My Powerbook’s hard drive came to a sticky end yesterday. Almost literally. Starting in the morning, it seemed to “stick” every now and then, and applications would hang until it came back. The sticking got worse and worse until eventually everything just died.
Down to the Apple store, and Tony in the Genius Bar said “before we wipe it, why not take an full disk copy to be on the safe side. It’ll probably cool down enough overnight that you’ll be able to get to the disk.” And he recommended Carbon Copy Clone as a way of getting a hard drive copied onto and external firewire drive.
And it all worked. I downloaded the software, booted up in the morning, and copied 40Gb onto an external LaCie drive. My hard drive resisted a few times, but judicious tapping of the case seemed to bring it back to life. When it finished, I rebooted off the firewire drive, and was able to create a book PDF to send to the printers before the weekend.
Along the way, I came to admire the Carbon Copy Clone interface. It’s trivial: it basically asks you where to copy from and to, and gives you a “start” button. But what makes it great is the log window. You see, underneath the covers, CCC simply uses BSD commands to do its work (things like ditto and bless). And in the log window, it shows you these commands as it executes them. First, that means that as the backup is happening, you can track the progress. I had a couple of terminal windows open to I could see directories being created in response to the commands that CCC was issuing. That made it easy to tell when the hard drive had stalled.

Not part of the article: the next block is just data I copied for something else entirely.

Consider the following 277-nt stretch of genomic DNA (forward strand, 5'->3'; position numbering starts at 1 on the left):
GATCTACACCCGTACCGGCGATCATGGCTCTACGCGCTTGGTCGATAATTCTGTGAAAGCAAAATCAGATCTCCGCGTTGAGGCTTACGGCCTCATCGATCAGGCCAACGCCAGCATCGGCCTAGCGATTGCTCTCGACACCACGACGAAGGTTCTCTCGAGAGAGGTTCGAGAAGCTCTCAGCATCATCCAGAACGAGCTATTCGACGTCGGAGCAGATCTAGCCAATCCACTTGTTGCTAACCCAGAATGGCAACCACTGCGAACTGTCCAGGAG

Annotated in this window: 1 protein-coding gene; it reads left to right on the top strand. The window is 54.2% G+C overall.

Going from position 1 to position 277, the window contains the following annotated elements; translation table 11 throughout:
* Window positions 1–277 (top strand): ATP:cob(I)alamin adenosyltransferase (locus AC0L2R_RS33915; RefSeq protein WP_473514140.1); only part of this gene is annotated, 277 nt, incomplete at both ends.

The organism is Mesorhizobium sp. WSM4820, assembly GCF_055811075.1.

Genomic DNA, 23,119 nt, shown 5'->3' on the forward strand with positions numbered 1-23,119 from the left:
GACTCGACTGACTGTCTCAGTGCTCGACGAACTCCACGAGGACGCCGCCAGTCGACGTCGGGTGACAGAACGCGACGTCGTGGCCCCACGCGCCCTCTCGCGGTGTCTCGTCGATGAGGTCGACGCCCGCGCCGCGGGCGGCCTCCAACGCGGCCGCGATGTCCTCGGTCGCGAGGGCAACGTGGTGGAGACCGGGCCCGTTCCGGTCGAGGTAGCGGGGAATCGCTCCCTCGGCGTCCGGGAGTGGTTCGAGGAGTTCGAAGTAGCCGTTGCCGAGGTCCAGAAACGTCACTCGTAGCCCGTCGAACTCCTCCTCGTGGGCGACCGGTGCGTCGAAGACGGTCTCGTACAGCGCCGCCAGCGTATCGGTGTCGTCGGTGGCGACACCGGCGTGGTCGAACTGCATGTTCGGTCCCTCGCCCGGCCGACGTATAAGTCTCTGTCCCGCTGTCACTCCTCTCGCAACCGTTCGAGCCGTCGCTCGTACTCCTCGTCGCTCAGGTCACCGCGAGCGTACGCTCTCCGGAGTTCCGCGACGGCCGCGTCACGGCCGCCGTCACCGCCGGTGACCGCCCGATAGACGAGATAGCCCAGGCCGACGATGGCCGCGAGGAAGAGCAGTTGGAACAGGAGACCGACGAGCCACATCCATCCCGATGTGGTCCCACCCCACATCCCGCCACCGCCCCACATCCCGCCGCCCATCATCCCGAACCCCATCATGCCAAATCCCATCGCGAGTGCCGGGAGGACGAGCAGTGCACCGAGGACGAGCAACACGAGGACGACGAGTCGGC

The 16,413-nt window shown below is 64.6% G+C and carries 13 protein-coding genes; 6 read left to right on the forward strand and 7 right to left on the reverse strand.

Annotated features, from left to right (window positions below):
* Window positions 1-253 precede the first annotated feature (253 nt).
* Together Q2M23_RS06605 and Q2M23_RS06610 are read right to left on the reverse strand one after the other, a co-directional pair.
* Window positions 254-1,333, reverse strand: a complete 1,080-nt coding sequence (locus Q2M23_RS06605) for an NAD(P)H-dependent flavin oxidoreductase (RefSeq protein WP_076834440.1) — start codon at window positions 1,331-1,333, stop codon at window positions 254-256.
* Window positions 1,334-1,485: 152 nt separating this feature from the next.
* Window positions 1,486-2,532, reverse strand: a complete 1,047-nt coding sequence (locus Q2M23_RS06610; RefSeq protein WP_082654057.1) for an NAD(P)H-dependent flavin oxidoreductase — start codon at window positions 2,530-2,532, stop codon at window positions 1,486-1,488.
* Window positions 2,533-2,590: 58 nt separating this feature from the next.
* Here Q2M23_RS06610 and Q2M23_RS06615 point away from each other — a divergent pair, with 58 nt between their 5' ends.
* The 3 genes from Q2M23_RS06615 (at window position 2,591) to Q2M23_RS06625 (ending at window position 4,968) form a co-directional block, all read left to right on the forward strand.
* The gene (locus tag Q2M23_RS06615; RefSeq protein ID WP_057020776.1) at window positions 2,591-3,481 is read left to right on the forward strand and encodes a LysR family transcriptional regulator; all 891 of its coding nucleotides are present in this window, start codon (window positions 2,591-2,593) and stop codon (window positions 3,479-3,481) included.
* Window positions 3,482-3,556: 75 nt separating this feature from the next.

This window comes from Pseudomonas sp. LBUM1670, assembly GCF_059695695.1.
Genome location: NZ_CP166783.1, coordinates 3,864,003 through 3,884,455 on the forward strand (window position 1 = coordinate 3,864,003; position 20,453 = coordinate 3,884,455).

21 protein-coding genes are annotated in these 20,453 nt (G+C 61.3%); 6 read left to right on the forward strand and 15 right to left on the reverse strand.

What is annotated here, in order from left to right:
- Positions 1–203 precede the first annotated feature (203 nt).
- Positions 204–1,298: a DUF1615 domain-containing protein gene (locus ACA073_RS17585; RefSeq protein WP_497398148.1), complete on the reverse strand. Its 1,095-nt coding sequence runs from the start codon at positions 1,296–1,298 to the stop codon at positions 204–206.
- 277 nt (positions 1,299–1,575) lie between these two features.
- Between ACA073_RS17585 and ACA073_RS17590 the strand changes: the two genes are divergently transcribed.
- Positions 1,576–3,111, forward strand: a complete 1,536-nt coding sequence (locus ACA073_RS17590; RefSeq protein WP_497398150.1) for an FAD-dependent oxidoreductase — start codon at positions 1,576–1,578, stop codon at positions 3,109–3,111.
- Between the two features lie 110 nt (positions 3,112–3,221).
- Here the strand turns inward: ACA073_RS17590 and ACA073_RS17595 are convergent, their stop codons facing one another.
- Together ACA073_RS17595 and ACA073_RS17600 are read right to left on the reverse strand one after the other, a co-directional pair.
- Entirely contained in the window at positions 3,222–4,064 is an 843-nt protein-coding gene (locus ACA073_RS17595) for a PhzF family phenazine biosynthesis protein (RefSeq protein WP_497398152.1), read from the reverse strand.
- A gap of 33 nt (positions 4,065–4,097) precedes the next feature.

But it’s also a great interface because it taught me two or three new commands: things I hadn’t tried before. After I’d got a new loaner Powerbook powered up, I found myself using ditto a lot to install particular applications and directory trees.
So, for me at least, CCC is a really good example of a mixed-mode interface. It’s a GUI when I needed it (I have to admit to being panicky when the drive failed, and the idea of pressing a single “start” button to make an archive was appealling). At the same time, it also encouraged me to understand what was_really_ happening under the covers, knowledge I put to good use later in the day.
And now I’m thinking about the applications I write. Do I perhaps hide too much of what’s going on from my users? If I made it more explicit, would it help them become more proficient?
Anyway, kudos to Mike Bombich for Carbon Copy Clone. (And thanks to Tony at the Willow Bend Apple Store for the loaner machine).